Save and run the project as a Mule app:

  1. In Package Explorer, right-click the project name and click Run As > Mule Application.

  2. Open a browser and check the response after you enter the http://localhost:8081/deletetable URL.

    You see the generated response from the Delete table operation in the Mule console.

Scan an Amazon DynamoDB Table

This example shows how to use Amazon DynamoDB Connector to scan an Amazon DynamoDB table.

The following considerations apply to performing a scan using Amazon DynamoDB Connector:

  • The DynamoDB AWS SDK paginates results by dividing them into specific pages.

    A 1-MB limit applies to returned results. When this limit is exceeded, you must perform another scan to receive the rest of the data.

  • To perform subsequent scans, apply the value of the LastEvaluatedKey field in the JSON response to the Exclusive start keys field in the Studio configuration of the Scan operation.

    When the operation has returned all pages of data, the LastEvaluatedKey value in the JSON response is null.

Flow for Scanning a Table

The following screenshot shows an Anypoint Studio flow for scanning an Amazon DynamoDB table:

Studio flow for scanning an Amazon DynamoDB table
Figure 8. Use this sample flow to scan an Amazon DynamoDB table.

Preliminary Steps

Follow these steps to start scanning an Amazon DynamoDB table:

  1. Create a new Mule project in Studio.

  2. Add the following properties to the mule-artifact.properties file to hold your Amazon DynamoDB credentials:

    config.accesskey=<Access Key>
    config.secretkey=<Secret Key>
  3. Place the mule-artifact.properties file in the project’s src/main/resources directory.

Configure HTTP Listener

Configure HTTP Listener to listen for HTTP requests on the /scantable path:

  1. In the Mule Palette view, search for http and select the Listener operation.

  2. Drag the Listener operation onto the Studio canvas.

  3. On the Listener tab, click the plus sign (+) next to the Connector configuration field to access the global element configuration fields for HTTP Listener.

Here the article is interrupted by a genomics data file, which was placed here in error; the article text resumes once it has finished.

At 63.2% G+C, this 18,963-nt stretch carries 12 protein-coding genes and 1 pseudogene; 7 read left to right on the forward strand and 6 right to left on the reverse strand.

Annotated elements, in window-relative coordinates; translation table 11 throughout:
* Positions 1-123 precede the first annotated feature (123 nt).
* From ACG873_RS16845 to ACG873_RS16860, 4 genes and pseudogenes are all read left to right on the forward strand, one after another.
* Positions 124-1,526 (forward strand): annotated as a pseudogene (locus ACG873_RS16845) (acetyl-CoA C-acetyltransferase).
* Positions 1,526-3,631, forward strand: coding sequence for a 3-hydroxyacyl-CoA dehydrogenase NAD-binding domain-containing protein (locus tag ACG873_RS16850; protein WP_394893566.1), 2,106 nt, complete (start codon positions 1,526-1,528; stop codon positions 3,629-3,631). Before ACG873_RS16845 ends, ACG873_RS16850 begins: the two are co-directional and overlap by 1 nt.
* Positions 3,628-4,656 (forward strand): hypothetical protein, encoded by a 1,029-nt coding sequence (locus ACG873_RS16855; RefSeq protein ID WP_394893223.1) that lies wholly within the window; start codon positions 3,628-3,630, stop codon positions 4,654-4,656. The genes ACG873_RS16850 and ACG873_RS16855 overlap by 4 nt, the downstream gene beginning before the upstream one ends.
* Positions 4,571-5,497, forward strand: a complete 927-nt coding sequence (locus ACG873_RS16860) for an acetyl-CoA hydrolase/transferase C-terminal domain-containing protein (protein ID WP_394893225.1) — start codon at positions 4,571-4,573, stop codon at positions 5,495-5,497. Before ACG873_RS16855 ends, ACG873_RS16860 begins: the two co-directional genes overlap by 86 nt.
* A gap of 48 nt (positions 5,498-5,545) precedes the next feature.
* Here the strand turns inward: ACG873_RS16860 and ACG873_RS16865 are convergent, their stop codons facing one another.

4. In the Host field, select localhost and click OK.

  5. In the Path field on the Listener tab, enter /scantable.

Configure the Scan Operation

  1. In the Mule Palette view, click Search in Exchange and search for amazon dynamodb.

  2. Select Amazon DynamoDB Connector, click Add>, and then click Finish.

  3. Drag the Scan operation to the right of Listener on the Studio canvas.

  4. Click the Global Elements link below the flow.

  5. Add the properties file you created earlier to the Configuration properties field, as described in Use Property Placeholders for Property Values.

  6. Click Create.

  7. Expand Connector Configuration.

  8. Select Amazon DynamoDB Configuration and click OK.

  9. Complete the following fields:

    Parameter Description Value

    Name

    Configuration name

    scan-table-flow

    Access Key

    Alphanumeric text string that uniquely identifies the user who owns the account

    ${config.accesskey}

    Secret Key

    Key that acts as a password

    ${config.secretkey}

    Region Endpoint

    Region for the Amazon DynamoDB client

    us-east-1

  10. Click Test Connection to confirm that Mule can connect with the Amazon DynamoDB instance:

    • If the connection is successful, click OK to save the configuration.

    • If the connection is unsuccessful, review or correct any incorrect parameters, and then test again.

  11. Click OK.

  12. On the Scan tab, set the value of Table name to Issues.